Daughter, sister, wife. Where’s the I in identity? By the time I was old enough to have that self-awareness to enjoy that individuality, there were already too many demands on my time. Work, family, friends, fitness and fun. And then I found out I was pregnant.

It was almost a year ago. I was in Sydney on a business trip and attributed the disorientation to the jet-lag. I shopped for winter-wear for my soon-to-be postponed holiday to Ladakh, met friends over wine and good food. Inspired by fitness-obsessed Australia, I even gifted myself a Fitbit.

A little strip in a little bathroom confirmed in three little seconds that I would have a little one soon. All of a sudden I began to consider known facts in a new way. Could I have tea? Are mushrooms okay for lunch? I was tempted to break the news to my husband in person to truly enjoy the moment together. But I had another few days in Sydney followed by a business stopover in Hong Kong. And surely this couldn’t wait? I was wary of calling him at work and listening to his usual officious tone. Maybe I could wait till he’s back home to break the news? The time difference hardly mattered because I could barely sleep with excitement. But I just HAD to hear his voice and yet, give myself the option of not sharing this news over the phone. So I found a novel solution. I decided to Face-time him in a face mask! He quizzed me about why I chose a video call when clearly a hydrating mask was more important. The pretense didn’t last and I told him. His response was that I must have had one too many glasses of wine and that I should take the test again in the morning.

I braved the next few days in Hong Kong. It was very difficult to lie to my friends and attend my business meetings. Passing on the glass of wine is a tell-tale sign in today’s times so I would priggishly order a mocktail that could pass off as a Cosmopolitan. I landed in Mumbai on June 1st 2016 and headed straight to my gynecologist who confirmed that  I was six weeks pregnant. On June 2nd, I gifted the scan report to my parents as their 49th wedding anniversary present.

Over the next few  months I enthusiastically committed myself to project Pregnancy. Our baby boy was born on January 5th, 2017. Perfect in every way. Never before have I loved anyone so intensely, deeply and completely. It gives me an extraordinary sense of purpose each morning. Motherhood means there are so many unaccounted hours in the day but it’s in those hours that I find everything. The purest joy. The finest moments of my life as he coos and babbles. The little one lords over the daily chores and I’m at his service.

That said, I try to reclaim myself from time to time. Snatching some time to think, read, exercise, shop and write. All in an attempt to remind myself of who I once was. Not the individualistic, self-gratifying nature of singledom which is now a distant memory. But a more realistic endeavor in which I remind myself that I perhaps can’t go back to my old self but to become a newer version of myself.

Last week as I sat slumped in my chair exhausted with the effort of love that is feeding, I got a phone call from the paediatrician’s clinic to confirm our appointment. “Is this Neev’s mom?” asked the receptionist. I was caught off-guard. And just like that I had a new identity. But this time someone belonged to me.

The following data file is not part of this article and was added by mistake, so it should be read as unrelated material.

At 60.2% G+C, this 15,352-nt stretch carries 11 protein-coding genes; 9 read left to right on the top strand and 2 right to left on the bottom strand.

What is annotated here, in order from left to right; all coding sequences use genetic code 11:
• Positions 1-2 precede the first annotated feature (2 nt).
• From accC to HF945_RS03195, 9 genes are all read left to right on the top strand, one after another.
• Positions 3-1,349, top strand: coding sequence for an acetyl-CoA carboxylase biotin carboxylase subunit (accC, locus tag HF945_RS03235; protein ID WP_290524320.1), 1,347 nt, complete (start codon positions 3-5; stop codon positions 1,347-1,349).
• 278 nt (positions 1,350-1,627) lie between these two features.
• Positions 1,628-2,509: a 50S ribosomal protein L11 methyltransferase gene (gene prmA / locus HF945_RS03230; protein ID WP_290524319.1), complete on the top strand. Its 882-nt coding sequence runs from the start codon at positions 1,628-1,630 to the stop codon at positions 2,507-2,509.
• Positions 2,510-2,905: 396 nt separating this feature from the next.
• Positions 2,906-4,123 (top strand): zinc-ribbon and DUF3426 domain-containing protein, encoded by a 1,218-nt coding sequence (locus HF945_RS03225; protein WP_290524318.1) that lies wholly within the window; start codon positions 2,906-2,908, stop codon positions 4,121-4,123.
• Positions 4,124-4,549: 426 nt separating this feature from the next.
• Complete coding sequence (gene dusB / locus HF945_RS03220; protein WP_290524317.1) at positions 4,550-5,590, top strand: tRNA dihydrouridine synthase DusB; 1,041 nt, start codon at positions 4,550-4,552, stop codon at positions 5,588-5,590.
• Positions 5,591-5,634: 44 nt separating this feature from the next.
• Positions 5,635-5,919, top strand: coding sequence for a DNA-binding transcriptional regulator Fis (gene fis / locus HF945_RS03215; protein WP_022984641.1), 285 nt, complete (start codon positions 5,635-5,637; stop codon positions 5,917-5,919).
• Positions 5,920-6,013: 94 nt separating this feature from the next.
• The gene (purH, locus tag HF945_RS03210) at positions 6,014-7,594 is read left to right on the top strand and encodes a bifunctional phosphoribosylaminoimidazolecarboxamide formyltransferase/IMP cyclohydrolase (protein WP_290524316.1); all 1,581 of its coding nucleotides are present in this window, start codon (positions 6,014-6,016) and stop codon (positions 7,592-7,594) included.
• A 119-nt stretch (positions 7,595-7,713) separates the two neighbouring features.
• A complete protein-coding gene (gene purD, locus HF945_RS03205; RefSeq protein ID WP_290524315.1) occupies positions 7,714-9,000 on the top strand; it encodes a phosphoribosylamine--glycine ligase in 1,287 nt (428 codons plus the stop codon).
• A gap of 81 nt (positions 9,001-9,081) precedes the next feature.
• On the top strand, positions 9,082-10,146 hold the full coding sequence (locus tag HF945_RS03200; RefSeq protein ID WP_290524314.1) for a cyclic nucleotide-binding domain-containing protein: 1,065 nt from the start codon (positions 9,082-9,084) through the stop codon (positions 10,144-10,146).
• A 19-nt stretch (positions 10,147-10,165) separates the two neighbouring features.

“Yes”, I said, sitting up a little straighter.

Coming Back to You

My last post was in January 2015 which is embarrassing. I’ve had painful reminders about my inertia. Statistics from WordPress, coaxing from friends and my inner voice chiding me regularly. It’s like not calling a friend for longer than one should have – you intend to, you think of her often but just don’t get around to picking up the phone. The longer it takes the weaker the resolve. Inertia very quickly turned to insecurity. Was everything I felt irrelevant? Everything I wanted to say inconsequential? I was emptied out. Did my last post take everything from me?

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Perhaps, I’ve been too comfortable. My hypothesis (possibly flawed) and past experience is that a certain level of complexity is a prerequisite to passionate writing. The last year was spent in simple domestic bliss and a challenging yet successful year at work. I was too happy or too engaged with life to pause and ponder. Happiness has always made a guest appearance in my life. Short, sporadic bursts and then it was gone. Leaving only a gentle reminder of its presence and a desire to pursue it some more. So, for the first time I reveled in it. The generosity with which it came – I splashed around it in.

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I light a lamp each night. I’m not religious but I have faith and the simple act of closing your eyes, and bowing your head in gratitude, the feeling of surrendering to something is in itself calming. Every night I thank the Lord and implore him not to snatch this away from me. I feared that this absolute happiness, this unadulterated contentment, the feeling that everything around is just right, was almost impossible. As I bit adieu to 2015 I was almost wary of what the next year would bring. Turns out I was right.

2016 got off on the wrong foot. In January, my sister was diagnosed with Chronic Kidney Disease. All of a sudden that happiness started dissipating. Our phone conversations were now cloaked with anxiety. Since I’m not yet a parent, I experienced first-hand that worrying is a full-time job and I was learning to cope with that feeling.